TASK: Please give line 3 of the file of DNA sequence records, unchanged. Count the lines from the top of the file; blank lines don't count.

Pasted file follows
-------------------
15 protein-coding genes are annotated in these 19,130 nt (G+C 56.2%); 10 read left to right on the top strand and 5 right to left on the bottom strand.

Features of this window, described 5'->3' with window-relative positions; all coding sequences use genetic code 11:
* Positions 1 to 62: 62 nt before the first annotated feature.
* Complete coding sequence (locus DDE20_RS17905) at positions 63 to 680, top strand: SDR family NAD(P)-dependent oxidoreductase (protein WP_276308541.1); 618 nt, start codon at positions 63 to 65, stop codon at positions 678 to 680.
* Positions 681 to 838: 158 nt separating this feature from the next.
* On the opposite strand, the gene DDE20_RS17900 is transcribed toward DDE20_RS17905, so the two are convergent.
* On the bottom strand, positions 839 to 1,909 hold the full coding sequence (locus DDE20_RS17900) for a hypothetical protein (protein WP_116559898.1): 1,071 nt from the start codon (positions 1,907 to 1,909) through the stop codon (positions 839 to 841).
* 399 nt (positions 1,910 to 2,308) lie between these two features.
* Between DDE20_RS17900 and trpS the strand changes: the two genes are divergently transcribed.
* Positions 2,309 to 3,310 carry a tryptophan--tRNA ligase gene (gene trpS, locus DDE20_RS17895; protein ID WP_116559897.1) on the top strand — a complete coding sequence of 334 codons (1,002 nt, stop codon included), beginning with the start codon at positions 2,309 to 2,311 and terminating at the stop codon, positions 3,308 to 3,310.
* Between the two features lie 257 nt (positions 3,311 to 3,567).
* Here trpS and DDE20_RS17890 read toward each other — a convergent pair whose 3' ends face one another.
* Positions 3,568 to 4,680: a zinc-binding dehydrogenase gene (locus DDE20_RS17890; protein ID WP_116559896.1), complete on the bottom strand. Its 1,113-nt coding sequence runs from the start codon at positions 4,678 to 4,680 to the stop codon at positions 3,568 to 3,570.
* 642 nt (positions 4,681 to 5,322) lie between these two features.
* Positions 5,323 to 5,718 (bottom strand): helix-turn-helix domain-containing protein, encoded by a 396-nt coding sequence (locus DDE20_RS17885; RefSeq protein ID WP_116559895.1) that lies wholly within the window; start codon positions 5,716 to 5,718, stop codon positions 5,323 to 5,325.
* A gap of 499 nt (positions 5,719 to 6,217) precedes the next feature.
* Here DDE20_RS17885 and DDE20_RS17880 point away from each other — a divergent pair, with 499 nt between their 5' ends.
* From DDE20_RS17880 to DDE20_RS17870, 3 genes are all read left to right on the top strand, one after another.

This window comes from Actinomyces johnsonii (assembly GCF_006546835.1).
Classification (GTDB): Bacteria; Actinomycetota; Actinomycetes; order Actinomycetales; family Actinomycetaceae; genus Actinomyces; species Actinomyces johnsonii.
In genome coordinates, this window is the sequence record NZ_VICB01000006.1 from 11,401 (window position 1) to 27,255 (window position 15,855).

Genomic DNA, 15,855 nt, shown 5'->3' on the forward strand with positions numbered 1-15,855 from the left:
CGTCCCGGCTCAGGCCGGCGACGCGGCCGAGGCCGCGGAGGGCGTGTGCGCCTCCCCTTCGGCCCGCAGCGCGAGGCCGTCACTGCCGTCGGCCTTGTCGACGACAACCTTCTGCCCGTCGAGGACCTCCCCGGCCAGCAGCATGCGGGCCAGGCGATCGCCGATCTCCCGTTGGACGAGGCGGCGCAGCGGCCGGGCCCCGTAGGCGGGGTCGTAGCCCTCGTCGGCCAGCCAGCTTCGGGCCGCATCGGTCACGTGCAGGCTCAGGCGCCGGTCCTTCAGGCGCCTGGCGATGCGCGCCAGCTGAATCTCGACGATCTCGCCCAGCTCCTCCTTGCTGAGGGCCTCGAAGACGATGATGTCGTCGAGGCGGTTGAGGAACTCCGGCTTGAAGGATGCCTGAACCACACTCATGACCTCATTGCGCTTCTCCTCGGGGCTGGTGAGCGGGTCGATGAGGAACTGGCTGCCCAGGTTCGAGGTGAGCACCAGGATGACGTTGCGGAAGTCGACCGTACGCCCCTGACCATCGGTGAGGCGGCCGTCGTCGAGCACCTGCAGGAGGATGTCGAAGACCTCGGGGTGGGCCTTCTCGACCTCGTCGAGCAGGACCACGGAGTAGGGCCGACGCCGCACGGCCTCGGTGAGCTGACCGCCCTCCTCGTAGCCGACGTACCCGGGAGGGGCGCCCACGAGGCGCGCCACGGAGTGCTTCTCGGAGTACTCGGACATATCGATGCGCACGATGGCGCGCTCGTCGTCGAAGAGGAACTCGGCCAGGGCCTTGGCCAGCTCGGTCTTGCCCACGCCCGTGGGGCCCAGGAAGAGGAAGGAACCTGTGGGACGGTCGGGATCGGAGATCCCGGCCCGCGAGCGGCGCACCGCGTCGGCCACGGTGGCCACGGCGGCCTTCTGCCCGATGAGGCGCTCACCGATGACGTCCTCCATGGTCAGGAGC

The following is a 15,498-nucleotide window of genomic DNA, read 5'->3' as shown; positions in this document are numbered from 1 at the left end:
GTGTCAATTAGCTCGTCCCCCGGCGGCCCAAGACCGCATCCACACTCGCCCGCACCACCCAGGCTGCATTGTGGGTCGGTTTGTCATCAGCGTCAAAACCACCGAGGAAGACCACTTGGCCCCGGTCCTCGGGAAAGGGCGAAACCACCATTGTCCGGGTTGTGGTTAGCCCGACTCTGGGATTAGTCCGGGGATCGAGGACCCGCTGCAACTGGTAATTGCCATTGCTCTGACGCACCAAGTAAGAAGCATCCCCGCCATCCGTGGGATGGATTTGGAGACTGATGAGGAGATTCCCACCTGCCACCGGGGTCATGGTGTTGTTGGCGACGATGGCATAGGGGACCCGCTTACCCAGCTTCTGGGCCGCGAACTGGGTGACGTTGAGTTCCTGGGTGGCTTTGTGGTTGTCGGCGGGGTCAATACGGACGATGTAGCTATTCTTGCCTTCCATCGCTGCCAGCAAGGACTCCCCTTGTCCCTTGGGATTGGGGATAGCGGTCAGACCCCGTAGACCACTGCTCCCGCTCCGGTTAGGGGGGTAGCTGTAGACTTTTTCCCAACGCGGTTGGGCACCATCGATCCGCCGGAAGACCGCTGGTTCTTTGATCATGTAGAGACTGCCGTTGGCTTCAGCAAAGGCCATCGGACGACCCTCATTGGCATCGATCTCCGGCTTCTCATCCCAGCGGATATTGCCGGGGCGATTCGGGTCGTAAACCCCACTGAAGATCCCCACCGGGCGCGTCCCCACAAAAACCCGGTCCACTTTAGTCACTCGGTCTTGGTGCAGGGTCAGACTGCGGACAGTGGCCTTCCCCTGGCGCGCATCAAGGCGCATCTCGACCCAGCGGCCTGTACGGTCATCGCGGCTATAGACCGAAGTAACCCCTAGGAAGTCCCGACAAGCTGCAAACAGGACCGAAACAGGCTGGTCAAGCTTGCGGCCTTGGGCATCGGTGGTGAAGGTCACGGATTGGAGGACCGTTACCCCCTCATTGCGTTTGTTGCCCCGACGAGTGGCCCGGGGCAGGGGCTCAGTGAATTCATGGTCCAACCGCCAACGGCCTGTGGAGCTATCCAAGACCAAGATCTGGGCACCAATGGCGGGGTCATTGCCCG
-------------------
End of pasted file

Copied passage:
* Positions 1 to 62: 62 nt before the first annotated feature.